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Beached whales may be escaping human noise

Press Association logoPress Association 15/03/2017

Whale strandings could partly be caused by the animals becoming exhausted while trying to escape human noise, scientists believe.

A study has found that startled beaked whales swimming away from low frequency sonar boost their energy consumption by more than 30 per cent.

Tests on trained dolphins showed they doubled their energy use when pushing against a force plate in a pool.

Cetaceans such as dolphins and whales, which have to surface to breathe, balance their energy demands against a limited supply of oxygen.

In some cases fleeing whales might run out of steam and become washed up on beaches, the research suggests.

US lead scientist Dr Terrie Williams, of the University of California at Santa Cruz, said the study showed a big difference in the energy cost of whales swimming normally and attempting to escape danger.

"In view of the number of cetacean mass strandings across the globe and the increase in human presence in the oceans, such data are critical," she said.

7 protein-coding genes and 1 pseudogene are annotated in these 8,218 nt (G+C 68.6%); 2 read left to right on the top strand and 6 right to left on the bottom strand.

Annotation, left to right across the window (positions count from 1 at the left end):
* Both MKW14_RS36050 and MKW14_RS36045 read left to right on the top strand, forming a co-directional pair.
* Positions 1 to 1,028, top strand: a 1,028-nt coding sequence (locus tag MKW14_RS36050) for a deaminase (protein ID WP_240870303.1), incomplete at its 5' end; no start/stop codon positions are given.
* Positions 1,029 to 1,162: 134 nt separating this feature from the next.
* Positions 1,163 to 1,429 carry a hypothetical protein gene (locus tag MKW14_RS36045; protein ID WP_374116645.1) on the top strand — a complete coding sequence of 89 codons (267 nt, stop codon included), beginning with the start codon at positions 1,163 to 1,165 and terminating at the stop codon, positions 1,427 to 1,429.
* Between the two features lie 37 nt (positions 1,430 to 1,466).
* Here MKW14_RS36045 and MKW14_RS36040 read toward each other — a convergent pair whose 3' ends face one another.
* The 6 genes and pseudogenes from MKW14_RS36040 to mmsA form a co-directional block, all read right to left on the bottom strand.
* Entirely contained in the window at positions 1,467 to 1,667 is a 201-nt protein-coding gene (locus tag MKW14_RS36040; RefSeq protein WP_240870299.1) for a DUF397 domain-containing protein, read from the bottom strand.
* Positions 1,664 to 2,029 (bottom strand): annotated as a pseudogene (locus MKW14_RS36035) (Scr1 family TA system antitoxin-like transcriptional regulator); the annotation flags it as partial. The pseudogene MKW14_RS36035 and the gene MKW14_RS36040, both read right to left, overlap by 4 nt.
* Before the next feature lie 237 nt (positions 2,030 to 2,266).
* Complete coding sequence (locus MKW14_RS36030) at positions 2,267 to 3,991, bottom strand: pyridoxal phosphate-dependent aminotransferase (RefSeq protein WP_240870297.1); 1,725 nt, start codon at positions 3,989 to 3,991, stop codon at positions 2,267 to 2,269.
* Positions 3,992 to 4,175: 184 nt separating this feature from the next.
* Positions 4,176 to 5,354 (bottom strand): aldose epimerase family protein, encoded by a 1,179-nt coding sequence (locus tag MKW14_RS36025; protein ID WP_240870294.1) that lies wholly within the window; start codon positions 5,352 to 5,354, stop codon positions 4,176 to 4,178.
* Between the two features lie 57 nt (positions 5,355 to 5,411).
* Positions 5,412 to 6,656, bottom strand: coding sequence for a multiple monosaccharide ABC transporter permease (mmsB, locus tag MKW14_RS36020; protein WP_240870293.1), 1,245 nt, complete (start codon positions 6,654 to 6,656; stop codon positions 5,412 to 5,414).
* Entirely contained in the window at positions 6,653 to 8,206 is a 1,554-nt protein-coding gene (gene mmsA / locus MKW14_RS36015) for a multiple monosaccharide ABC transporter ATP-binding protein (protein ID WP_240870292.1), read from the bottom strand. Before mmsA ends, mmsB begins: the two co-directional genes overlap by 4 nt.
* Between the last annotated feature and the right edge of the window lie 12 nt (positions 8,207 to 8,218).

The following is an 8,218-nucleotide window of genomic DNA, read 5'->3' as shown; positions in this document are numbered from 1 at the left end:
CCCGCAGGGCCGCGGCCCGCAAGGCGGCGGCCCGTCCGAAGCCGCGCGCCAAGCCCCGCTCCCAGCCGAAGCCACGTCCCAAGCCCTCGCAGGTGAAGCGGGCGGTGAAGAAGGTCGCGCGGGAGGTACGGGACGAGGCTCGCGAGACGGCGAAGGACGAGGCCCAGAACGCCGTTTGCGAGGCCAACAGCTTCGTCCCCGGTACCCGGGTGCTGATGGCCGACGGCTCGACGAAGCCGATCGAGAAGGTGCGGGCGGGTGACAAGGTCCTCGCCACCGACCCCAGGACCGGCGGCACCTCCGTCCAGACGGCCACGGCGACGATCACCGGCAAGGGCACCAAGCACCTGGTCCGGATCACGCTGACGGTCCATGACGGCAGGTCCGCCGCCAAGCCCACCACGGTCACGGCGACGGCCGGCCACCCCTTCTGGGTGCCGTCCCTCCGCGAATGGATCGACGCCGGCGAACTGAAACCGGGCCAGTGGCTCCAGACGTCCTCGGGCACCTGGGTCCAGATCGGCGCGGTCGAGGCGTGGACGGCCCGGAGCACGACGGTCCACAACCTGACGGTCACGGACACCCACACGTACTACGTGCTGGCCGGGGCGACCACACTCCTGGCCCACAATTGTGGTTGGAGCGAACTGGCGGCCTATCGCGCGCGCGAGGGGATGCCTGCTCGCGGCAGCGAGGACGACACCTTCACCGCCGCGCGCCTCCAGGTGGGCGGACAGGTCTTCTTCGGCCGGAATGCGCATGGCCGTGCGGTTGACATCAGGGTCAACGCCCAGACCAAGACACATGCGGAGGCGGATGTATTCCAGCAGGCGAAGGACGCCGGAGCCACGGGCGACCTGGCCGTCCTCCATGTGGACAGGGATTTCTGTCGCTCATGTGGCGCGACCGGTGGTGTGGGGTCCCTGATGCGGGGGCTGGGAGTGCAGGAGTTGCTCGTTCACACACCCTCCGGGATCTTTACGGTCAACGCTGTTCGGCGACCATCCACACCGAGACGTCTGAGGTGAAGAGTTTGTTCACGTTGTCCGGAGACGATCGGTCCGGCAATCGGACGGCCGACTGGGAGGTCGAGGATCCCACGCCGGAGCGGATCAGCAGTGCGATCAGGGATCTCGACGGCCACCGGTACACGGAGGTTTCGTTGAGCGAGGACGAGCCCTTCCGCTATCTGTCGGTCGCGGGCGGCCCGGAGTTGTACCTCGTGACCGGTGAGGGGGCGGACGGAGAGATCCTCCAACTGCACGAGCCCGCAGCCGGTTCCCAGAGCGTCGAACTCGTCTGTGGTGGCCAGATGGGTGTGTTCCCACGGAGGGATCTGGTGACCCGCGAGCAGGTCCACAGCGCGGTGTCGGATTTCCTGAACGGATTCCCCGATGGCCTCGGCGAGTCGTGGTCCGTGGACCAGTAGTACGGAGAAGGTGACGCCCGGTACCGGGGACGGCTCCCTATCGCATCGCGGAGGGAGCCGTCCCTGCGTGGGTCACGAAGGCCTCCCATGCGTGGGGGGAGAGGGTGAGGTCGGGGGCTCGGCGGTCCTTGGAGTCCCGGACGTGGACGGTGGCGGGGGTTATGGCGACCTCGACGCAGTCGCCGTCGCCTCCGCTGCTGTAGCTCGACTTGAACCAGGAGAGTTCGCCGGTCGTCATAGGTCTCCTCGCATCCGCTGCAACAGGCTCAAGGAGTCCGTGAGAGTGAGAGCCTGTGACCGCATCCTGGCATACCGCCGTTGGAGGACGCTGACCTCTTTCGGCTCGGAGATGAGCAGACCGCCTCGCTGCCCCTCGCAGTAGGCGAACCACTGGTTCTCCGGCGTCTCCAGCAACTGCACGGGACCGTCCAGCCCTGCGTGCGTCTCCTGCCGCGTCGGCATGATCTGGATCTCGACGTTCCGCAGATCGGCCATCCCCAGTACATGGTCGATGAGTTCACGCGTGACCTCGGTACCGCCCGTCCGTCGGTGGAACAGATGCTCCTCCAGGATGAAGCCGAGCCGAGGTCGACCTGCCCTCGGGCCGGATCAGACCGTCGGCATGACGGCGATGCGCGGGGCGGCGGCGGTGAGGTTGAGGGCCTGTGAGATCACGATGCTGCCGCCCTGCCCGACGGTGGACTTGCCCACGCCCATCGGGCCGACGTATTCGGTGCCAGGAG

The research involved training six bottlenose dolphins to take part in swimming tests while scientists measured their oxygen consumption and the rate at which they beat their fins.

Another part of the study analysed recordings of a Cuvier's beaked whale reacting to 20 minutes of loud sonar.

Based on the whale's fin beat pattern, the scientists calculated the animal's energy consumption was increased by 30.5 per cent.

The findings are published in the Journal of Experimental Biology.

Experts are still at a loss to explain the mass stranding of more than 600 pilot whales on New Zealand's South Island during the course of two days in February.

About half the whales died or had to be euthanised.

The others were refloated by volunteers or managed to swim back to sea unassisted.

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